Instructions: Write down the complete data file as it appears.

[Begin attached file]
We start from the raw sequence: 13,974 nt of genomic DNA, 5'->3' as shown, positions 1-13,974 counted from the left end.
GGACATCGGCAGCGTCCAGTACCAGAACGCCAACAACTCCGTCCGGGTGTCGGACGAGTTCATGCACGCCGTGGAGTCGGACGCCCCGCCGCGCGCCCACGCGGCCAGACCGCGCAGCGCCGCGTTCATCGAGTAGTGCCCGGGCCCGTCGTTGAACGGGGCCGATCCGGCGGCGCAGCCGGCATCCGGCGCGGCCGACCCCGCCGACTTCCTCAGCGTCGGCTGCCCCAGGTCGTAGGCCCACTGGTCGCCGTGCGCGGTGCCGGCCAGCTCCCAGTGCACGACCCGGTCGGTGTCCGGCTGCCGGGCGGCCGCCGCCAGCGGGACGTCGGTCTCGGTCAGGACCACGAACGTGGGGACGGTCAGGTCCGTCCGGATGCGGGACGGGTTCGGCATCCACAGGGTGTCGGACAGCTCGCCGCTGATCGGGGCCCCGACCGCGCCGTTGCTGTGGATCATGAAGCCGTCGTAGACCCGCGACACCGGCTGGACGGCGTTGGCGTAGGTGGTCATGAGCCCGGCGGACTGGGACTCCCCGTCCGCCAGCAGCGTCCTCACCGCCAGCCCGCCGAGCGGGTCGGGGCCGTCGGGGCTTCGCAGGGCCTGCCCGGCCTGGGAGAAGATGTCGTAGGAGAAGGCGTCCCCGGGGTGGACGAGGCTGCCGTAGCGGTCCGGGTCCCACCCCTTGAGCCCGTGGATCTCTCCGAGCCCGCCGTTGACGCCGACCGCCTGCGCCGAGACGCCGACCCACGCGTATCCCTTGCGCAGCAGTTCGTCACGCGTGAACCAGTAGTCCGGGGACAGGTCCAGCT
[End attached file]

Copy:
We start from the raw sequence: 13,974 nt of genomic DNA, 5'->3' as shown, positions 1-13,974 counted from the left end.
GGACATCGGCAGCGTCCAGTACCAGAACGCCAACAACTCCGTCCGGGTGTCGGACGAGTTCATGCACGCCGTGGAGTCGGACGCCCCGCCGCGCGCCCACGCGGCCAGACCGCGCAGCGCCGCGTTCATCGAGTAGTGCCCGGGCCCGTCGTTGAACGGGGCCGATCCGGCGGCGCAGCCGGCATCCGGCGCGGCCGACCCCGCCGACTTCCTCAGCGTCGGCTGCCCCAGGTCGTAGGCCCACTGGTCGCCGTGCGCGGTGCCGGCCAGCTCCCAGTGCACGACCCGGTCGGTGTCCGGCTGCCGGGCGGCCGCCGCCAGCGGGACGTCGGTCTCGGTCAGGACCACGAACGTGGGGACGGTCAGGTCCGTCCGGATGCGGGACGGGTTCGGCATCCACAGGGTGTCGGACAGCTCGCCGCTGATCGGGGCCCCGACCGCGCCGTTGCTGTGGATCATGAAGCCGTCGTAGACCCGCGACACCGGCTGGACGGCGTTGGCGTAGGTGGTCATGAGCCCGGCGGACTGGGACTCCCCGTCCGCCAGCAGCGTCCTCACCGCCAGCCCGCCGAGCGGGTCGGGGCCGTCGGGGCTTCGCAGGGCCTGCCCGGCCTGGGAGAAGATGTCGTAGGAGAAGGCGTCCCCGGGGTGGACGAGGCTGCCGTAGCGGTCCGGGTCCCACCCCTTGAGCCCGTGGATCTCTCCGAGCCCGCCGTTGACGCCGACCGCCTGCGCCGAGACGCCGACCCACGCGTATCCCTTGCGCAGCAGTTCGTCACGCGTGAACCAGTAGTCCGGGGACAGGTCCAGCT